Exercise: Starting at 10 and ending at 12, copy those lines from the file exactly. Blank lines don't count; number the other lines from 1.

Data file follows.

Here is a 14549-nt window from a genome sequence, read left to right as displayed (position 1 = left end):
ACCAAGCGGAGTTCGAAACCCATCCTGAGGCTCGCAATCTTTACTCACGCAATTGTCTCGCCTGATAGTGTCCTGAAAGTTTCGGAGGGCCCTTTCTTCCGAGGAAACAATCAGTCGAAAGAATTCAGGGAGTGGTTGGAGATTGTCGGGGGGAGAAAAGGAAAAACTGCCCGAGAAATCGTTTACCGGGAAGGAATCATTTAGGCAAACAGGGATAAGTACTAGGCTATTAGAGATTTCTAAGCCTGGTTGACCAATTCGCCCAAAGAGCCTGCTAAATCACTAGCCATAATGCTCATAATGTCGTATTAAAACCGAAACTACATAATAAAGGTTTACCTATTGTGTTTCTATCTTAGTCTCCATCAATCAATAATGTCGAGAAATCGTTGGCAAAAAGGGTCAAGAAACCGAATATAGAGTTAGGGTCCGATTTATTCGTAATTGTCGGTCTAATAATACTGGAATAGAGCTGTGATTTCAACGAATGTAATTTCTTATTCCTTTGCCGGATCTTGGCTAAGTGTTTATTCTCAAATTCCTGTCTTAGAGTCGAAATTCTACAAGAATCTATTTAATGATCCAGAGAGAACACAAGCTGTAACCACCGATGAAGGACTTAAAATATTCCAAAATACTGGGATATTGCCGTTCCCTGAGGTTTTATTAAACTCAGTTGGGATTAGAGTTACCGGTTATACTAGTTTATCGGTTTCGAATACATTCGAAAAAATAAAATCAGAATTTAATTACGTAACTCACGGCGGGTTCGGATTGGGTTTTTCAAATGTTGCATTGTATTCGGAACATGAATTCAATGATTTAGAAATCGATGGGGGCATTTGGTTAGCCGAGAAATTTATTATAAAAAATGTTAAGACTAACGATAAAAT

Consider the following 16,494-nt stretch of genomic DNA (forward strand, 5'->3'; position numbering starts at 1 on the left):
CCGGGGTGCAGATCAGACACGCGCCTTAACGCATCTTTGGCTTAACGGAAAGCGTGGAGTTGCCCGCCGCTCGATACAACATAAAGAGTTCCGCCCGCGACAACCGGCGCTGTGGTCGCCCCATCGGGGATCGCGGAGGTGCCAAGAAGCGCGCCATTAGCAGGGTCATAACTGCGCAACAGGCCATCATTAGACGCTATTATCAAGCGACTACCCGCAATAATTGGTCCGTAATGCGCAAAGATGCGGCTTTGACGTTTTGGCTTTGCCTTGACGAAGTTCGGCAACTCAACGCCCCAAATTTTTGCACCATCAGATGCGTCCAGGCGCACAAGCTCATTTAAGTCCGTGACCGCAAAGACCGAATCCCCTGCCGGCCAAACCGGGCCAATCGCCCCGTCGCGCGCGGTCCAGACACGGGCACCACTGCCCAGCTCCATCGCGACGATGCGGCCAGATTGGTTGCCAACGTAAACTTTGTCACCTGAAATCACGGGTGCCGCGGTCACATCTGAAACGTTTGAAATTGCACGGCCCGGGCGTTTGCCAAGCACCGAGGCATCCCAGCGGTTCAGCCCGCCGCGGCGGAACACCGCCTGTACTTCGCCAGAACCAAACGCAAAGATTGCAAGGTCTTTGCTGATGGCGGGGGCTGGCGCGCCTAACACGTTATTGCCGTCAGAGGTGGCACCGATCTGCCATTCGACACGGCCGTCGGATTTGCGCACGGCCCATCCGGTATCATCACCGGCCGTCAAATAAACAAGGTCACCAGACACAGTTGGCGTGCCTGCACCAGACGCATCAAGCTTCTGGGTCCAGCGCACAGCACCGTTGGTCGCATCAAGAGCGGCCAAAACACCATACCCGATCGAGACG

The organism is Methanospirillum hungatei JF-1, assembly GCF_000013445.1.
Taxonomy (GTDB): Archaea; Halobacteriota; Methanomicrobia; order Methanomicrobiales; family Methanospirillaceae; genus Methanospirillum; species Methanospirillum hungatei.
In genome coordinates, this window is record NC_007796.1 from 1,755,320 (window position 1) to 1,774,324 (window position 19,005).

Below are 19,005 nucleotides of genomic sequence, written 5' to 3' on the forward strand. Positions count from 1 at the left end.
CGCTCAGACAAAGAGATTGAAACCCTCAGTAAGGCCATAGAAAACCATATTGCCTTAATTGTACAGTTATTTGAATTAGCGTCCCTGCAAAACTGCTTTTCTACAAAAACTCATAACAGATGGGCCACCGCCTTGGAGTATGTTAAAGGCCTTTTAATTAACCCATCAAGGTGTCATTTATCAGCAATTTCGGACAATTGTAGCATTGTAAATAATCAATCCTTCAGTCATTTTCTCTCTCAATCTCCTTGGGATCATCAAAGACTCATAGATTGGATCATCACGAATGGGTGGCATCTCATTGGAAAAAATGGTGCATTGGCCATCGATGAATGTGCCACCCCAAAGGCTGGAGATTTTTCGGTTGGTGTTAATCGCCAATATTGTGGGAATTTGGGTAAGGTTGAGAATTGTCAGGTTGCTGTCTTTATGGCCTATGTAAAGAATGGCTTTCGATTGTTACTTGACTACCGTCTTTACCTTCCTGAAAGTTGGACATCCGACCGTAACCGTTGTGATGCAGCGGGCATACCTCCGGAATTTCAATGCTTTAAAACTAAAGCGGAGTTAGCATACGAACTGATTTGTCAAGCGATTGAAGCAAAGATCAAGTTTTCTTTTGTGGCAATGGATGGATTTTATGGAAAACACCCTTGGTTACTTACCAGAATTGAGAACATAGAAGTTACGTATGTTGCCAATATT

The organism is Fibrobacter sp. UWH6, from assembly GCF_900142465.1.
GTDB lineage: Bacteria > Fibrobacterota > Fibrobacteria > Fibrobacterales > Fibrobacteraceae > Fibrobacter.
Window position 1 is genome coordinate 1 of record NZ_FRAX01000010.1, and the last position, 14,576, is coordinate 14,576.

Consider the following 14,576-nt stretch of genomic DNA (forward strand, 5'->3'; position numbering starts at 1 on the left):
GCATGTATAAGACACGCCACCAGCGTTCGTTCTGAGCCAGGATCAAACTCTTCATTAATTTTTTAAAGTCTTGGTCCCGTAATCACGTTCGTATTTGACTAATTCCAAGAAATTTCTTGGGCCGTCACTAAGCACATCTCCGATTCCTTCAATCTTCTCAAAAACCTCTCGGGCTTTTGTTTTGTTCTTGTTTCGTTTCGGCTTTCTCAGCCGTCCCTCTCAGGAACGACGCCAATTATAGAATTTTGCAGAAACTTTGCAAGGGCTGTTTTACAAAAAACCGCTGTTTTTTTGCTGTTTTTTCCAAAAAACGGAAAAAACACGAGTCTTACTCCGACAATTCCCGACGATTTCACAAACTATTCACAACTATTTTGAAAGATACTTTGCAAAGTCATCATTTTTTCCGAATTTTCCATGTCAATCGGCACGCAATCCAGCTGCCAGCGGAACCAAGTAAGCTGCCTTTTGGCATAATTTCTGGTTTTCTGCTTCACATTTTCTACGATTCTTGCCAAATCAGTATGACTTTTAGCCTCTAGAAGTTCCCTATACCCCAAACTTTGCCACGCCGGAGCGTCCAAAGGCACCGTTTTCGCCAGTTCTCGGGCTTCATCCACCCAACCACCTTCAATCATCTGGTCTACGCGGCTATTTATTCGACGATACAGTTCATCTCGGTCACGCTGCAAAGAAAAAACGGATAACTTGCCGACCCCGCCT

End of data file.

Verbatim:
The organism is Fibrobacter sp. UWH6, from assembly GCF_900142465.1.
GTDB lineage: Bacteria > Fibrobacterota > Fibrobacteria > Fibrobacterales > Fibrobacteraceae > Fibrobacter.
Window position 1 is genome coordinate 1 of record NZ_FRAX01000010.1, and the last position, 14,576, is coordinate 14,576.